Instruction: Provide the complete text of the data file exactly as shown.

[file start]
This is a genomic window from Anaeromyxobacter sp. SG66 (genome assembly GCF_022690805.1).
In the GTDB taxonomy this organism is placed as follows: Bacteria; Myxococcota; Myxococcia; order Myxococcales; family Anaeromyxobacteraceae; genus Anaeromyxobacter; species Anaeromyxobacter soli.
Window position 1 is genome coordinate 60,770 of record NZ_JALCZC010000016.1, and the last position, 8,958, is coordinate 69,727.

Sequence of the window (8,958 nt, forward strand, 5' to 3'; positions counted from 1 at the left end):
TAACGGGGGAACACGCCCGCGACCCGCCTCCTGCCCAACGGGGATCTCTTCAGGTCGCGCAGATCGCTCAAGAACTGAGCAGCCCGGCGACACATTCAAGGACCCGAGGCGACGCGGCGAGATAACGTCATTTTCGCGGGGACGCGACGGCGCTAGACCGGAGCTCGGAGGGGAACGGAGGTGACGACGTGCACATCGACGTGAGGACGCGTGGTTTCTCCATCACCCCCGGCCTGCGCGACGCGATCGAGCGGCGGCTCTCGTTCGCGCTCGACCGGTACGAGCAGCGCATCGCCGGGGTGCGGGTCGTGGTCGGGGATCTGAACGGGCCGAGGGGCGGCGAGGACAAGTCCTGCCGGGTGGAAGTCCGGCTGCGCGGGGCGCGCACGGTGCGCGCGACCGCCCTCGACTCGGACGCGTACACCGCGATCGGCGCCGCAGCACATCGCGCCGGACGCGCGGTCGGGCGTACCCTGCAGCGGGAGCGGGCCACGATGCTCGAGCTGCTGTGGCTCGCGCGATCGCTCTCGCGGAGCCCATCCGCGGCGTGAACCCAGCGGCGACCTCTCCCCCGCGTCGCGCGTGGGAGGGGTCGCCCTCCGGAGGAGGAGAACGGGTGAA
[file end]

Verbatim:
This is a genomic window from Anaeromyxobacter sp. SG66 (genome assembly GCF_022690805.1).
In the GTDB taxonomy this organism is placed as follows: Bacteria; Myxococcota; Myxococcia; order Myxococcales; family Anaeromyxobacteraceae; genus Anaeromyxobacter; species Anaeromyxobacter soli.
Window position 1 is genome coordinate 60,770 of record NZ_JALCZC010000016.1, and the last position, 8,958, is coordinate 69,727.

Sequence of the window (8,958 nt, forward strand, 5' to 3'; positions counted from 1 at the left end):
TAACGGGGGAACACGCCCGCGACCCGCCTCCTGCCCAACGGGGATCTCTTCAGGTCGCGCAGATCGCTCAAGAACTGAGCAGCCCGGCGACACATTCAAGGACCCGAGGCGACGCGGCGAGATAACGTCATTTTCGCGGGGACGCGACGGCGCTAGACCGGAGCTCGGAGGGGAACGGAGGTGACGACGTGCACATCGACGTGAGGACGCGTGGTTTCTCCATCACCCCCGGCCTGCGCGACGCGATCGAGCGGCGGCTCTCGTTCGCGCTCGACCGGTACGAGCAGCGCATCGCCGGGGTGCGGGTCGTGGTCGGGGATCTGAACGGGCCGAGGGGCGGCGAGGACAAGTCCTGCCGGGTGGAAGTCCGGCTGCGCGGGGCGCGCACGGTGCGCGCGACCGCCCTCGACTCGGACGCGTACACCGCGATCGGCGCCGCAGCACATCGCGCCGGACGCGCGGTCGGGCGTACCCTGCAGCGGGAGCGGGCCACGATGCTCGAGCTGCTGTGGCTCGCGCGATCGCTCTCGCGGAGCCCATCCGCGGCGTGAACCCAGCGGCGACCTCTCCCCCGCGTCGCGCGTGGGAGGGGTCGCCCTCCGGAGGAGGAGAACGGGTGAA